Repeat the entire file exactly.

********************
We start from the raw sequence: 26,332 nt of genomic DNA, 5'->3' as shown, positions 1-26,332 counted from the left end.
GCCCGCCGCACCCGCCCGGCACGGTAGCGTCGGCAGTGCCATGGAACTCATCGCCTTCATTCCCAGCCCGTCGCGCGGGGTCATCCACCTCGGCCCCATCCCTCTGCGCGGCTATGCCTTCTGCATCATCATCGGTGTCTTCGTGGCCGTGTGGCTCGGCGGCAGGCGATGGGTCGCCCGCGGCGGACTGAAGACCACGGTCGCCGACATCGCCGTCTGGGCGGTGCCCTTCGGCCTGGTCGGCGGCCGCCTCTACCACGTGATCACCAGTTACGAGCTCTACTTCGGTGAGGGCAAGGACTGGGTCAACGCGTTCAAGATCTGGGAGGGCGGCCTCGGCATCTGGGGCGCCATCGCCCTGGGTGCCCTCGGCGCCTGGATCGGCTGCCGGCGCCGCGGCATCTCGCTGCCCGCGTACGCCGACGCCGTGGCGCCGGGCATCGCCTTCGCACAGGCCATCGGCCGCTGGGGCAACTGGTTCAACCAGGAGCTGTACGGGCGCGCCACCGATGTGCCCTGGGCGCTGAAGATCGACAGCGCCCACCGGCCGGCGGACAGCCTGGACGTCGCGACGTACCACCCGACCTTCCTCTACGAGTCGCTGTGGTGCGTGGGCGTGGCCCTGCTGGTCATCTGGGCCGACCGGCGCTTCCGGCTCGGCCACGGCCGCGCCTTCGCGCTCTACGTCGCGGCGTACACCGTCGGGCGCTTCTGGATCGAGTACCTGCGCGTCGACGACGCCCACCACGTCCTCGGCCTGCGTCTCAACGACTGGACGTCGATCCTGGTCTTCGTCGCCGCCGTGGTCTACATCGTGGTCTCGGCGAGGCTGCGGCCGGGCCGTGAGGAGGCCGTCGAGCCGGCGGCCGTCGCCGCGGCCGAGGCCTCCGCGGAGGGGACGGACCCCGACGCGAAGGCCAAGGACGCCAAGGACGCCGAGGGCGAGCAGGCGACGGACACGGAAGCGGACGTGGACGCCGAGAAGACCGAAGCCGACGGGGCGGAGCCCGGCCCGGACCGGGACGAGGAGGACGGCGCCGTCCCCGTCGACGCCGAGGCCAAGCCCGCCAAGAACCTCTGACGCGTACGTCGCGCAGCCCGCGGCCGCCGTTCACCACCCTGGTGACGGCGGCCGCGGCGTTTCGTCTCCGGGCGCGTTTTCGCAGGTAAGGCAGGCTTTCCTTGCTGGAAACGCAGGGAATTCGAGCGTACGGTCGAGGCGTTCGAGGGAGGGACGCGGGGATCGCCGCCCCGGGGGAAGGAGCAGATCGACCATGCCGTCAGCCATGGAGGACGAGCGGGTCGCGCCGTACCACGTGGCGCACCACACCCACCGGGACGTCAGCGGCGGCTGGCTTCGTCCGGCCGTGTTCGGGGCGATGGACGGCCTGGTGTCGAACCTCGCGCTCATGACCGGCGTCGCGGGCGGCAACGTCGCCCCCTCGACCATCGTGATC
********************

We start from the raw sequence: 26,332 nt of genomic DNA, 5'->3' as shown, positions 1-26,332 counted from the left end.
GCCCGCCGCACCCGCCCGGCACGGTAGCGTCGGCAGTGCCATGGAACTCATCGCCTTCATTCCCAGCCCGTCGCGCGGGGTCATCCACCTCGGCCCCATCCCTCTGCGCGGCTATGCCTTCTGCATCATCATCGGTGTCTTCGTGGCCGTGTGGCTCGGCGGCAGGCGATGGGTCGCCCGCGGCGGACTGAAGACCACGGTCGCCGACATCGCCGTCTGGGCGGTGCCCTTCGGCCTGGTCGGCGGCCGCCTCTACCACGTGATCACCAGTTACGAGCTCTACTTCGGTGAGGGCAAGGACTGGGTCAACGCGTTCAAGATCTGGGAGGGCGGCCTCGGCATCTGGGGCGCCATCGCCCTGGGTGCCCTCGGCGCCTGGATCGGCTGCCGGCGCCGCGGCATCTCGCTGCCCGCGTACGCCGACGCCGTGGCGCCGGGCATCGCCTTCGCACAGGCCATCGGCCGCTGGGGCAACTGGTTCAACCAGGAGCTGTACGGGCGCGCCACCGATGTGCCCTGGGCGCTGAAGATCGACAGCGCCCACCGGCCGGCGGACAGCCTGGACGTCGCGACGTACCACCCGACCTTCCTCTACGAGTCGCTGTGGTGCGTGGGCGTGGCCCTGCTGGTCATCTGGGCCGACCGGCGCTTCCGGCTCGGCCACGGCCGCGCCTTCGCGCTCTACGTCGCGGCGTACACCGTCGGGCGCTTCTGGATCGAGTACCTGCGCGTCGACGACGCCCACCACGTCCTCGGCCTGCGTCTCAACGACTGGACGTCGATCCTGGTCTTCGTCGCCGCCGTGGTCTACATCGTGGTCTCGGCGAGGCTGCGGCCGGGCCGTGAGGAGGCCGTCGAGCCGGCGGCCGTCGCCGCGGCCGAGGCCTCCGCGGAGGGGACGGACCCCGACGCGAAGGCCAAGGACGCCAAGGACGCCGAGGGCGAGCAGGCGACGGACACGGAAGCGGACGTGGACGCCGAGAAGACCGAAGCCGACGGGGCGGAGCCCGGCCCGGACCGGGACGAGGAGGACGGCGCCGTCCCCGTCGACGCCGAGGCCAAGCCCGCCAAGAACCTCTGACGCGTACGTCGCGCAGCCCGCGGCCGCCGTTCACCACCCTGGTGACGGCGGCCGCGGCGTTTCGTCTCCGGGCGCGTTTTCGCAGGTAAGGCAGGCTTTCCTTGCTGGAAACGCAGGGAATTCGAGCGTACGGTCGAGGCGTTCGAGGGAGGGACGCGGGGATCGCCGCCCCGGGGGAAGGAGCAGATCGACCATGCCGTCAGCCATGGAGGACGAGCGGGTCGCGCCGTACCACGTGGCGCACCACACCCACCGGGACGTCAGCGGCGGCTGGCTTCGTCCGGCCGTGTTCGGGGCGATGGACGGCCTGGTGTCGAACCTCGCGCTCATGACCGGCGTCGCGGGCGGCAACGTCGCCCCCTCGACCATCGTGATC